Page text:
[Chronique de Normand Baillargeon] On the research side

It has been some time since I presented to you what new research in education teaches us.

We go there this time with three of my recent and instructive readings. We start with mindfulness. An important advice on mindfulness at school. What is it about ?

In a nutshell, mindfulness meditation (mindfulnessin English), of oriental origin, is a technique that can be learned and through which, precisely, we become aware of what we think and feel, of the environment in which we find ourselves, and we develop in the face of everything This is an attitude free from judgment and made of reception and benevolence.

Its purported benefits are many. Among them are better emotional and physical health, and improved relationships. This practice, sometimes controversial it must be said, has made its way into schools a few years ago, and with us it happens that it is taught at university to future teachers.

What to think? An interesting research note on the question has just been published in France. It is signed by credible researchers (Franck Ramus, with Stanislas Dehaene, Stéphanie Mazza, and Elena Pasquinellia).

I invite you to read it, but here is their conclusion. ” [On] sees no compelling reason to ban mindfulness and other well-being practices in national education, but these practices should be strictly regulated. Given the many questions that remain open, one possibility could be to limit its use for the time being to scientific research. Another possibility would be to authorize practices subject to compliance with scientifically validated protocols in the current state of knowledge. »

Artificial intelligence (AI) and education

What does AI have in store for us? Here, as you know, we are entering an area where, between great promises and serious dangers, conjecture goes in all directions. Consider for example, if you are not familiar with it, this thought experiment on paper clips…

How not to think too badly about what AI means for education? It is far from easy. But a recent article in the brand new journal Computer science and education: artificial intelligence helped me put some order in my thoughts on this subject. It may have the same effect on you.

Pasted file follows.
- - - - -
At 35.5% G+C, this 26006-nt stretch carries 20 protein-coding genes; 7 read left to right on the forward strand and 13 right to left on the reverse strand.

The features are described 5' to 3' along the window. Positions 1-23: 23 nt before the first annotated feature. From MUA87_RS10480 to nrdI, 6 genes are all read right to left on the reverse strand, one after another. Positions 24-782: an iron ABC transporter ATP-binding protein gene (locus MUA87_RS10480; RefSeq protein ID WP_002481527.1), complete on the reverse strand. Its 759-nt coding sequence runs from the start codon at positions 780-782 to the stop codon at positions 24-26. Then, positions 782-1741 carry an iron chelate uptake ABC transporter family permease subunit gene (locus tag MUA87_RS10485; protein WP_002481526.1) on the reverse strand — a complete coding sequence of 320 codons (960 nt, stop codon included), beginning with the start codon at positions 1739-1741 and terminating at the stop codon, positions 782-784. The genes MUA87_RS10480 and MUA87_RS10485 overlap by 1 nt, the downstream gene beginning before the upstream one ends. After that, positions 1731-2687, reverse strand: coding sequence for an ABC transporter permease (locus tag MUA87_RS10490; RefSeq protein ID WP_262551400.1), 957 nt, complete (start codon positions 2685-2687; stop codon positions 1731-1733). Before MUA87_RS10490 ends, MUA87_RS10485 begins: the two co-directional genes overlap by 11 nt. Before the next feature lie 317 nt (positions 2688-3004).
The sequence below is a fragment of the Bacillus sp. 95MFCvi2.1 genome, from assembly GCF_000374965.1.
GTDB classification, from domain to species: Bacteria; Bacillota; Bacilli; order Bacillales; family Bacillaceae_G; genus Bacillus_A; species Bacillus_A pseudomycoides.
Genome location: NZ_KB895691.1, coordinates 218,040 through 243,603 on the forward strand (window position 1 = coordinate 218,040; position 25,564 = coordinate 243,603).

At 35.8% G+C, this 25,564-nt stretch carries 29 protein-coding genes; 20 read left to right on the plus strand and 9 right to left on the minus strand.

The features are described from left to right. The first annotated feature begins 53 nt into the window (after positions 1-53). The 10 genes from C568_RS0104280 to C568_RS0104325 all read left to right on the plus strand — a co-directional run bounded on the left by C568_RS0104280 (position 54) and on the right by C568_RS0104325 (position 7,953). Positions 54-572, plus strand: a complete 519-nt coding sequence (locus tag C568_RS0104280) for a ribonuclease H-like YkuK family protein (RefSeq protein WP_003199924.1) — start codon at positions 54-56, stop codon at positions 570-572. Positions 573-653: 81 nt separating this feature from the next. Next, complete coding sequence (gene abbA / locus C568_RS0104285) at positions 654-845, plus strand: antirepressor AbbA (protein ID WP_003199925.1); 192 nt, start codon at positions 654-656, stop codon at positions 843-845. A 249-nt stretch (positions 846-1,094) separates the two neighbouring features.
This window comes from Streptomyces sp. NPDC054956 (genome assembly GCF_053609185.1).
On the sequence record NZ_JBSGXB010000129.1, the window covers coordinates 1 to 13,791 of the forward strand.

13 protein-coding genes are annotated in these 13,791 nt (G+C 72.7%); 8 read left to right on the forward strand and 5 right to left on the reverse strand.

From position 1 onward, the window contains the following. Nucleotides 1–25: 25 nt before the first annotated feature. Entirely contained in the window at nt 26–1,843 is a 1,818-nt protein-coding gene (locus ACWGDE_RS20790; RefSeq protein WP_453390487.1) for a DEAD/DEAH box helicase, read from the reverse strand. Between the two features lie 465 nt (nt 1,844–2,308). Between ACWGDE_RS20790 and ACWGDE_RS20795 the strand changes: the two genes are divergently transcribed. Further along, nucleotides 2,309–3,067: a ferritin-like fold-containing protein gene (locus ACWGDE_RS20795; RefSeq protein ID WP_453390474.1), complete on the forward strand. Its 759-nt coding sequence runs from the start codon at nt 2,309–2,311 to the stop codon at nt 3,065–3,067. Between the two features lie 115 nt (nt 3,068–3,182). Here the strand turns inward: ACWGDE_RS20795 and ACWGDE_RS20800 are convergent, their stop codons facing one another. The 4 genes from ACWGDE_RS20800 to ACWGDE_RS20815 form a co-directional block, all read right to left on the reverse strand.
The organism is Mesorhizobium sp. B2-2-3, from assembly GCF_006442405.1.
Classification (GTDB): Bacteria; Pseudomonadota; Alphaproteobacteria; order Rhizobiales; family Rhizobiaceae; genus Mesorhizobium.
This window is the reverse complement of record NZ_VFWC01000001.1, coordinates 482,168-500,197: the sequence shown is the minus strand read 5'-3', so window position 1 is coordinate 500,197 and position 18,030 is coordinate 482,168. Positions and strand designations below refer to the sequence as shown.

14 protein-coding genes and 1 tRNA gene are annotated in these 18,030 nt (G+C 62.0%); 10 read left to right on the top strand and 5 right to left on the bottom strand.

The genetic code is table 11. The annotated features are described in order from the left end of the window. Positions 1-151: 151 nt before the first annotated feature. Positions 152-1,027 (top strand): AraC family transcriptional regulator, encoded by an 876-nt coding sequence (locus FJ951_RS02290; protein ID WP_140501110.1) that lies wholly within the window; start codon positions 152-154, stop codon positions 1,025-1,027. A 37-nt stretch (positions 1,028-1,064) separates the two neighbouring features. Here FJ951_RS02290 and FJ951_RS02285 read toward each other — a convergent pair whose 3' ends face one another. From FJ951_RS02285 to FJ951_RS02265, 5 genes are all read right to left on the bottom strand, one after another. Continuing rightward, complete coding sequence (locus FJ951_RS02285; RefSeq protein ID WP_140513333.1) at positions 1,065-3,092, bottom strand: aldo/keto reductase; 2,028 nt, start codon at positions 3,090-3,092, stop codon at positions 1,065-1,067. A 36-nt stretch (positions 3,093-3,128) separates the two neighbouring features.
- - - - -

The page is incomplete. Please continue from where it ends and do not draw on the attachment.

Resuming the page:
The authors, Fan Ouyang and Pengcheng Jiao, suggest distinguishing three models, or paradigms, which allow artificial intelligence to be part of education.

In the first paradigm, AI is used to represent knowledge models and drive cognitive learning: learners are the beneficiaries of AI services. In the second, AI is used to support learning: learners work as collaborators with AI. Finally, in the third paradigm, AI is used to reinforce learning and learners take the initiative to learn.

I don’t do the text justice here, and I urge you to read it. But I think it’s illuminating.

There remains, of course, the whole question of promises and perils. I fear that, as with computers, the Internet and social networks, the future will hold surprises, sometimes bad ones, if we don’t think about them enough and if we give in to the lures dangled by people sometimes eager for big under…

south the cua

Are you familiar with Universal Design for Learning (UDL, also known as Universal design for learning)? Developed twenty years ago, it focuses on the use of technology to transform education. There are different brain areas involved in the learning process, which must be taken into account when planning lessons.

The philosopher David Hume (1711-1776) said, with good reason, that a wise person proportions his belief to the evidence. What about the AUC? In a recent article, Michael PA Murphy reviews the research on her.

Here are his findings. “No rigorous published research has demonstrated any improvement in an educational intervention designed with the principles of UDL in mind. Furthermore, the community of practice around AUC appears to be hostile to questions regarding the rigor of analysis used to promote AUC interventions. Studies of UDL approaches do not follow best practice in research design, and often solicit anecdotes rather than testing the effectiveness of the approach. »

“Since the effectiveness of this theory has not been proven,” he continues, “there is no reason for AUC implementation plans to be presented as evidence-based decisions. […] Institutions at all levels of education should therefore exercise caution before devoting significant resources to implementing UDL. »

In short, the theory may be valid, but it has not been proven. Until we find something better, it is therefore wise to remain skeptical and to proportion our belief to the evidence.

To see in video

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